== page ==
112 Years Old and Still Sail­ing Strong

Soundings - - Contents - By Jeff Bol­ster

One of only a hand­ful of re­main­ing skip­jacks on Ch­e­sa­peake Bay, Min­nie V. is 112 and still work­ing.

Noth­ing says Ch­e­sa­peake Bay like a skipjack, with its dis­tinc­tive pro­file and raked rig. These days skip­jacks are ro­man­ti­cized, but for a long time they were sim­ply hard­work­ing boats linked to wa­ter­men’s tra­di­tional way of life. Min­nie V. is among the last of the breed, a re­gional trea­sure with a quirky his­tory.

The water­man’s life al­ways had plenty of al­lure. Pretty morn­ing light and the slap of gen­tle waves on the hull were just the be­gin­ning. Mak­ing a sat­is­fy­ing lick, as men called each pass with the oys­ter dredge, paid the bills. In close quar­ters, with skip­jacks tack­ing and gy­bing to stay over pro­duc­tive bot­tom, dredg­ing could be down­right ex­cit­ing. Skilled wa­ter­men were right­fully proud of their lo­cal knowl­edge. And they were part of some­thing big­ger: a uni­verse of wa­ter­men and their kin, con­nected to their quarry of oys­ters, crabs and fish. But it was never easy.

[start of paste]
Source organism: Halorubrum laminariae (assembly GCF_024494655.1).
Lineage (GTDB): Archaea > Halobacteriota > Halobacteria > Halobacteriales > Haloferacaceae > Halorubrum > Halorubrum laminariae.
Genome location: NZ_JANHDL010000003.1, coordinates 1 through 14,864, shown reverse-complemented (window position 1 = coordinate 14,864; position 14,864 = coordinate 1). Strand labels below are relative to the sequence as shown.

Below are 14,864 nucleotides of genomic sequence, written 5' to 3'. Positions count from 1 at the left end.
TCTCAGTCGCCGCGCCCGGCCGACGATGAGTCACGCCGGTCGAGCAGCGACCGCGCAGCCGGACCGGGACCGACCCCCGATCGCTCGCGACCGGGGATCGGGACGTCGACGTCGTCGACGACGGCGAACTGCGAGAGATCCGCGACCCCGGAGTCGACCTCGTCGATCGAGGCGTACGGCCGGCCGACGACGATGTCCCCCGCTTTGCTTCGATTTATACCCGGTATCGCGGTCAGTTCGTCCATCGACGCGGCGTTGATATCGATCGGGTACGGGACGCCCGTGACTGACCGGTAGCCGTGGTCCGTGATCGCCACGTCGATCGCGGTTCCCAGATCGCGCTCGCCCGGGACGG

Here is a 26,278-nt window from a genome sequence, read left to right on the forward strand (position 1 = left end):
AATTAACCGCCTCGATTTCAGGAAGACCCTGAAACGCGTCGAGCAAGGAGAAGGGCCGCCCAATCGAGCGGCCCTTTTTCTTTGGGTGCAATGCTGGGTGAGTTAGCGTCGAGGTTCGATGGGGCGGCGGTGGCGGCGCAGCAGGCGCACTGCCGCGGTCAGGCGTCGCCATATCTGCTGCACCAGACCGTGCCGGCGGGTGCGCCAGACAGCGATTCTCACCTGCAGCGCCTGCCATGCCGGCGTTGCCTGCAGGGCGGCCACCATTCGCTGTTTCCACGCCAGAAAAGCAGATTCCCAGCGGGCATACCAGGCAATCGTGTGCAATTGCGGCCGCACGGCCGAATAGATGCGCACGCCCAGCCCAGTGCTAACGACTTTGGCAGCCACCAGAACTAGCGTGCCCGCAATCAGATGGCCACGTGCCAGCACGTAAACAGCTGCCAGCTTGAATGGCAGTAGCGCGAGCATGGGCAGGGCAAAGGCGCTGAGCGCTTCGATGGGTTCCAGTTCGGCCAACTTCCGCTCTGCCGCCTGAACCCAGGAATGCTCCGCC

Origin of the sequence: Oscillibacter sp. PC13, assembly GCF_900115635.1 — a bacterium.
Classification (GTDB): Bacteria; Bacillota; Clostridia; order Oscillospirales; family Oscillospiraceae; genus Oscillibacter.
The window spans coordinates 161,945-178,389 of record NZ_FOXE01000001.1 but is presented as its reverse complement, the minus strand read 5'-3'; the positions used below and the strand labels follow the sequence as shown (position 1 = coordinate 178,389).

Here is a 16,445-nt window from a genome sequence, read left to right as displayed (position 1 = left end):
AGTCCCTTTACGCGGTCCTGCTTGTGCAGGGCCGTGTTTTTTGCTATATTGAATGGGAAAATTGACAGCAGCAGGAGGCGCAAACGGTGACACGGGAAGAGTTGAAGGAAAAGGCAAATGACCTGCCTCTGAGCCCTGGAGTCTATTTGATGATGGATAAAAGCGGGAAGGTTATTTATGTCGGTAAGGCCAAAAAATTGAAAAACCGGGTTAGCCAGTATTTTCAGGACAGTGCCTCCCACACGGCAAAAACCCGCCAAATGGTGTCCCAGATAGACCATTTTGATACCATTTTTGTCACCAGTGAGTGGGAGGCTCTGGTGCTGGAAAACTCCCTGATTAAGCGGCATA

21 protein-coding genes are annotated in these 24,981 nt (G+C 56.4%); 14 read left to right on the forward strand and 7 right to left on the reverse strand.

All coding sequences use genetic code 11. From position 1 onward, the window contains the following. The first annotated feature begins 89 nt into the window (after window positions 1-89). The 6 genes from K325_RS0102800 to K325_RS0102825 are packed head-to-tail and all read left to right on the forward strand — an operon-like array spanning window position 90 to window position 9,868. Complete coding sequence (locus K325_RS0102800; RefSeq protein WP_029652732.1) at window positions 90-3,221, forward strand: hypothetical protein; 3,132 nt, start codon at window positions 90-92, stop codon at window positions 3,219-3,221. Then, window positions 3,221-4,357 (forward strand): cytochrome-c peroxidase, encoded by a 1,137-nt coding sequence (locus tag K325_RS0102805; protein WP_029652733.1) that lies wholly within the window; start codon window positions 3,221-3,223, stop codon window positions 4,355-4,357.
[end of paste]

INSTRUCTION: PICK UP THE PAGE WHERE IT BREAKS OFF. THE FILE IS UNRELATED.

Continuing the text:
Al­most 2,000 skip­jacks may have been built on the Bay, nearly all for dredg­ing oys­ters un­der sail. No one knows ex­actly how many are left, though Cyndy Car­ring­ton Miller, who runs The Last Skip­jacks Project, be­lieves there are about 45. Some are wrecks, oth­ers mu­seum ex­hibits, yet oth­ers re­cently built plea­sure boats, and 15 or so are dredg­ing. Skip­jacks have a lot of sail. Pay out the

main­sheet, put the breeze on the quar­ter, and those old boats will re­ally move. But they weren’t de­signed for speed. They spent their days scrap­ing iron dredges across oys­ter bars, pro­pelled by sail alone. Stout teeth on the dredge dis­lodged the oys­ters, which fell into a chain bag. It was heavy work. Skip­jacks’ dis­tinc­tive rig on a hard- chine vee­bot­tom was de­signed for power.